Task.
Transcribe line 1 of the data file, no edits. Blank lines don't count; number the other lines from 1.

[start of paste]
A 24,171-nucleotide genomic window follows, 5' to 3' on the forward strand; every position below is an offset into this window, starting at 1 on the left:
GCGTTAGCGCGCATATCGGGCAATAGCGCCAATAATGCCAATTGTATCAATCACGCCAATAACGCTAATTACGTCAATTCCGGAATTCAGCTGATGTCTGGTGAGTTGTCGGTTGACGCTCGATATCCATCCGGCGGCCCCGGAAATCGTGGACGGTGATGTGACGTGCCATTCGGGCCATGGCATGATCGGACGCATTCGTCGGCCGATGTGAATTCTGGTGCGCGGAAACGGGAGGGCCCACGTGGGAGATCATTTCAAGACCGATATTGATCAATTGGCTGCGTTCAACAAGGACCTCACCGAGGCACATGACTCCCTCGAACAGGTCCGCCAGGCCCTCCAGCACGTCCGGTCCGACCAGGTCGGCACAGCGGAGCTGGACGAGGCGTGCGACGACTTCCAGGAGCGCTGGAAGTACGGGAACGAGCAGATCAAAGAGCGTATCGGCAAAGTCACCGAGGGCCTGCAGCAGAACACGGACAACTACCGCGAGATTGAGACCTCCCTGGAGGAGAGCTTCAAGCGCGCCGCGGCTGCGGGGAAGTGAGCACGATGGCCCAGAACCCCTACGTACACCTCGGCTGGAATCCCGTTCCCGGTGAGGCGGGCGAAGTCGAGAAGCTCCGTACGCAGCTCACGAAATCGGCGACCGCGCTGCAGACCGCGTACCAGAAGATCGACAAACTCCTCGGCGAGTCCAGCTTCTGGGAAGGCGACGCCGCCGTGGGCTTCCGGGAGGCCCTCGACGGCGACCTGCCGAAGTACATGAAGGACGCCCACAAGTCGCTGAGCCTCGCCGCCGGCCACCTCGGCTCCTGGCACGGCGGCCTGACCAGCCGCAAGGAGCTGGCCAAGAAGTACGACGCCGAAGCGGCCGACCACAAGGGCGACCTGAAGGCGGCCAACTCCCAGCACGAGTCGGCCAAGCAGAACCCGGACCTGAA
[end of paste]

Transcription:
A 24,171-nucleotide genomic window follows, 5' to 3' on the forward strand; every position below is an offset into this window, starting at 1 on the left: